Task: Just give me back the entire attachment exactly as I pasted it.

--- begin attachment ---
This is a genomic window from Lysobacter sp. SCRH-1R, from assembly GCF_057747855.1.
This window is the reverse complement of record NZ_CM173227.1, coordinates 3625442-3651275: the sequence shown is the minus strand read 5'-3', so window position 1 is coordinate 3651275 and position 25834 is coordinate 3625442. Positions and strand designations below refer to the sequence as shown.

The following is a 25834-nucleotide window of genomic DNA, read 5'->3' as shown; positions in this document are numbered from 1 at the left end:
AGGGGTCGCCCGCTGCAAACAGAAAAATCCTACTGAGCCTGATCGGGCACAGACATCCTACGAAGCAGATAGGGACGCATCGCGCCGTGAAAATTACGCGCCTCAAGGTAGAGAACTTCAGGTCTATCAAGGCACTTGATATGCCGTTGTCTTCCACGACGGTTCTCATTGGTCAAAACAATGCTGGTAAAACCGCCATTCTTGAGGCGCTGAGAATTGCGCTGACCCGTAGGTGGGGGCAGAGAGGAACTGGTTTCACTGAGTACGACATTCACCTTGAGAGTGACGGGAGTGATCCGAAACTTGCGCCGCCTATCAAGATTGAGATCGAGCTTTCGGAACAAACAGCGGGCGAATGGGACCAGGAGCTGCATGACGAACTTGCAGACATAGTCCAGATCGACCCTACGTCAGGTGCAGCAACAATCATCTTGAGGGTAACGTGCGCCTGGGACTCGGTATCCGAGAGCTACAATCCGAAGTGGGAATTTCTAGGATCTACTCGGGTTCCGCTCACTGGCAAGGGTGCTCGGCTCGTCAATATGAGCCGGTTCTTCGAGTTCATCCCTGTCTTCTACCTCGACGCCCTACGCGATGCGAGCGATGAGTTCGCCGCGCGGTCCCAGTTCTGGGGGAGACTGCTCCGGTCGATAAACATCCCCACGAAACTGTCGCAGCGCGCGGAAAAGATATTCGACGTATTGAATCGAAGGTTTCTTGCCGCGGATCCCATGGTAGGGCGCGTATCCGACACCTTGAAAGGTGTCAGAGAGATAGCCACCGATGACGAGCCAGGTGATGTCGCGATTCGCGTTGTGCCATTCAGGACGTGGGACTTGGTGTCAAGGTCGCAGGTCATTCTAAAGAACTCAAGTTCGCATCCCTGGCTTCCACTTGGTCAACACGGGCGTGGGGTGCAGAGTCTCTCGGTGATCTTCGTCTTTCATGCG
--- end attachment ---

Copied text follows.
This is a genomic window from Lysobacter sp. SCRH-1R, from assembly GCF_057747855.1.
This window is the reverse complement of record NZ_CM173227.1, coordinates 3625442-3651275: the sequence shown is the minus strand read 5'-3', so window position 1 is coordinate 3651275 and position 25834 is coordinate 3625442. Positions and strand designations below refer to the sequence as shown.

The following is a 25834-nucleotide window of genomic DNA, read 5'->3' as shown; positions in this document are numbered from 1 at the left end:
AGGGGTCGCCCGCTGCAAACAGAAAAATCCTACTGAGCCTGATCGGGCACAGACATCCTACGAAGCAGATAGGGACGCATCGCGCCGTGAAAATTACGCGCCTCAAGGTAGAGAACTTCAGGTCTATCAAGGCACTTGATATGCCGTTGTCTTCCACGACGGTTCTCATTGGTCAAAACAATGCTGGTAAAACCGCCATTCTTGAGGCGCTGAGAATTGCGCTGACCCGTAGGTGGGGGCAGAGAGGAACTGGTTTCACTGAGTACGACATTCACCTTGAGAGTGACGGGAGTGATCCGAAACTTGCGCCGCCTATCAAGATTGAGATCGAGCTTTCGGAACAAACAGCGGGCGAATGGGACCAGGAGCTGCATGACGAACTTGCAGACATAGTCCAGATCGACCCTACGTCAGGTGCAGCAACAATCATCTTGAGGGTAACGTGCGCCTGGGACTCGGTATCCGAGAGCTACAATCCGAAGTGGGAATTTCTAGGATCTACTCGGGTTCCGCTCACTGGCAAGGGTGCTCGGCTCGTCAATATGAGCCGGTTCTTCGAGTTCATCCCTGTCTTCTACCTCGACGCCCTACGCGATGCGAGCGATGAGTTCGCCGCGCGGTCCCAGTTCTGGGGGAGACTGCTCCGGTCGATAAACATCCCCACGAAACTGTCGCAGCGCGCGGAAAAGATATTCGACGTATTGAATCGAAGGTTTCTTGCCGCGGATCCCATGGTAGGGCGCGTATCCGACACCTTGAAAGGTGTCAGAGAGATAGCCACCGATGACGAGCCAGGTGATGTCGCGATTCGCGTTGTGCCATTCAGGACGTGGGACTTGGTGTCAAGGTCGCAGGTCATTCTAAAGAACTCAAGTTCGCATCCCTGGCTTCCACTTGGTCAACACGGGCGTGGGGTGCAGAGTCTCTCGGTGATCTTCGTCTTTCATGCG